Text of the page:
Cisco enjoys an internal advantage by deploying its own products across the corporate campus. Jordan points to the core human resource practice among industries, which is a hot topic today. Many vertical businesses such as energy, finance, retail, etc., are looking at these two questions: “What we can do for our employees and how can our company expand the customer experience”? Shoring up the security aspect of a mobile workforce can be achieved in several ways.
Looking beyond the device and focus on the overall performance of an employee is critical to the morale and health of a company. One must look at the segmentation of workforce, gauge the unit’s core principle, and roll out a plan that meets the need of expansion and expectation. In her own findings with internal execution, her department did not find any disparity on adoption of communication tools between a young workforce and a seasoned one. Every company has a change agent: the performer who induces group performance. New features embedded in the platform can assist the business unit with the leader’s goal and objective. In a turn, leadership is more about followership if a VSEM is rooted in the formula for the person in charge.
Touting the company’s own AnyConnect and ISE [Cisco Identity Services Engine] products, her IT expertise revealed that any company can have trust that their corporate governance is protected and the data is tenable with Cisco’s product offerings. By deploying this architecture, coupled with a strong policy, you can ensure employees, peers, and business clients have a welcome experience while also ensuring their devices are secured.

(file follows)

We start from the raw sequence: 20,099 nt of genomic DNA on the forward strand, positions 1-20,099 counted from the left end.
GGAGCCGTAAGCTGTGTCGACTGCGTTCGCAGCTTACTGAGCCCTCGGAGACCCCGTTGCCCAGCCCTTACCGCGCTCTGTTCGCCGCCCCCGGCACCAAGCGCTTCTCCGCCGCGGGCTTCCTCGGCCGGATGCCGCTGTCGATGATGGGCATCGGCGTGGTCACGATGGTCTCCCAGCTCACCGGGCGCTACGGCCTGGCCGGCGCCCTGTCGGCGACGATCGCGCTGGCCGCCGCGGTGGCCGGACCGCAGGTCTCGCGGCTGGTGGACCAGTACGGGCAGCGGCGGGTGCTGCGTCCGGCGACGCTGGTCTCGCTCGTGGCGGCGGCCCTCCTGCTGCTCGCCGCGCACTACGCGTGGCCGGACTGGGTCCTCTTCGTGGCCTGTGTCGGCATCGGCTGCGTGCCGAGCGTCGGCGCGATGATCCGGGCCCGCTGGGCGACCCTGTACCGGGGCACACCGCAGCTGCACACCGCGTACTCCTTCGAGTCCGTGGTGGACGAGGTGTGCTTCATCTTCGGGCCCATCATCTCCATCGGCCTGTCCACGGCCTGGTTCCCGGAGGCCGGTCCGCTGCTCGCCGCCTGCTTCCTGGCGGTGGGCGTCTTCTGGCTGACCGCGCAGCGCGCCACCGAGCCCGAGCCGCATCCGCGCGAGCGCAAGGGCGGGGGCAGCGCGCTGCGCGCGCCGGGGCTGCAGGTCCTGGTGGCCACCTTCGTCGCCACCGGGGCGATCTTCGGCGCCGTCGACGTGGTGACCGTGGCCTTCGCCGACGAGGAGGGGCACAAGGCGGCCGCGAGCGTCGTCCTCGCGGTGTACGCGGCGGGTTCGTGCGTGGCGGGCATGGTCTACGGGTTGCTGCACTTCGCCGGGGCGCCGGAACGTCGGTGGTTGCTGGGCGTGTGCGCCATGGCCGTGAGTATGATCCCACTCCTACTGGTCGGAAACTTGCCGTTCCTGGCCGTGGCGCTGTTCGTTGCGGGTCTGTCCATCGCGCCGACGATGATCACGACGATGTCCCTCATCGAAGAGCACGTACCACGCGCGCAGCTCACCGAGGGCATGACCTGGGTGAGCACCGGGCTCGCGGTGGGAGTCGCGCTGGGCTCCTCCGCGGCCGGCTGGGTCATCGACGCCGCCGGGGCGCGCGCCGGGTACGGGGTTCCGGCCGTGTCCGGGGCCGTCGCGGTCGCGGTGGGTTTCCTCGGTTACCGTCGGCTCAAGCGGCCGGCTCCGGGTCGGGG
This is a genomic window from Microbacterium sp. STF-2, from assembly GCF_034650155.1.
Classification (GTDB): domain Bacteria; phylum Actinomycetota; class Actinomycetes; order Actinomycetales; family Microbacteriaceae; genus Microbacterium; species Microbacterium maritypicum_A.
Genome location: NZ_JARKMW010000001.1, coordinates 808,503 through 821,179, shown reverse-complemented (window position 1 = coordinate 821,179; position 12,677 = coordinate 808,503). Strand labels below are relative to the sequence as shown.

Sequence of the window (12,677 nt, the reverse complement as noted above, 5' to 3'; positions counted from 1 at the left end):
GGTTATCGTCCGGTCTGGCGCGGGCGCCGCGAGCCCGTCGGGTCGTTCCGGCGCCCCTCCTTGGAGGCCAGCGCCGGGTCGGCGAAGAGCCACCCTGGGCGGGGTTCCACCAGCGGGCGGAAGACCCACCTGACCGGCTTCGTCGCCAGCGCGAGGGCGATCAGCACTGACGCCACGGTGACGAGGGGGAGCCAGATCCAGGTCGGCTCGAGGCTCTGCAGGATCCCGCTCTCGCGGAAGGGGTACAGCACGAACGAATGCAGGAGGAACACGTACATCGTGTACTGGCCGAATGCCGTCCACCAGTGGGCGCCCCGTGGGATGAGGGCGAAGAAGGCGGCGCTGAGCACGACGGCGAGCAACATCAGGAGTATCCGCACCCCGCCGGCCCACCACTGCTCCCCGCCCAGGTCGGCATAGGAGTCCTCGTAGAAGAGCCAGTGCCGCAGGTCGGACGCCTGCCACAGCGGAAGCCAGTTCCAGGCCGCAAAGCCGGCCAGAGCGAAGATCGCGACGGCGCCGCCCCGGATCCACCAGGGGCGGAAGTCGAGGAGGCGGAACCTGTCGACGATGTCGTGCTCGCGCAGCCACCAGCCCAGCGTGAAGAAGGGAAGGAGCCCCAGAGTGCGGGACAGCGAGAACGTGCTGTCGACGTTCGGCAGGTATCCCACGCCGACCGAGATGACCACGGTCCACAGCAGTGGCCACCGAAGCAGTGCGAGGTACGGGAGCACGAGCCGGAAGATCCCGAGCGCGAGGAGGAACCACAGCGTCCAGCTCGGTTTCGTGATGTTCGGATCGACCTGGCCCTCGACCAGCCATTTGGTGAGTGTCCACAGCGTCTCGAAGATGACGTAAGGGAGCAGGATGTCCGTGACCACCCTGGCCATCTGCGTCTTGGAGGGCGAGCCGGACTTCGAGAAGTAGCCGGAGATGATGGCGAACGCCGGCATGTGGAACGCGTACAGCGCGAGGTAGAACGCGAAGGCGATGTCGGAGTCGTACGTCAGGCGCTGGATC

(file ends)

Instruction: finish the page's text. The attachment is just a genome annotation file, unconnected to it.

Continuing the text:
Sheila Jordan Senior Vice President, IT - Communication & Collaboration
Sheila Jordan is responsible for delivering and integrating key IT services that touch Cisco's global workforce. Her goal is to support productivity and a superior, holistic end-user experience for all employees through an integrated architectural approach.
Sheila believes in work-life integration and lives by this philosophy. Jordan is striving to ensure Cisco is set up to address employees needs and enable them to work from anywhere in the world, using the technology that allows them to be productive. She relies on her mobile devices to meet the daily demands of her high-profile job, which also allows her to spend more quality time with her family. By using a variety of Cisco technologies, she can work remotely while cheering on her kids at their games.
Jordan is responsible for defining the vision, strategy, and execution of the Communication and Collaboration platform for Cisco employees, customers, and partners. She oversees the worldwide rollout of Cisco WebEx Social, the enterprise collaboration platform that combines social networking with communications, business information, transactional systems, and content management. She also oversees Cisco.com, responsible for web content management and IT architecture.Prior to joining Cisco in 2005, Jordan worked at Walt Disney World in Orlando, Florida as Senior Vice President of Destination Disney.
Jordan holds a Bachelor of Arts degree in accounting from the University of Central Florida and a master of business administration degree from Florida Institute of Technology.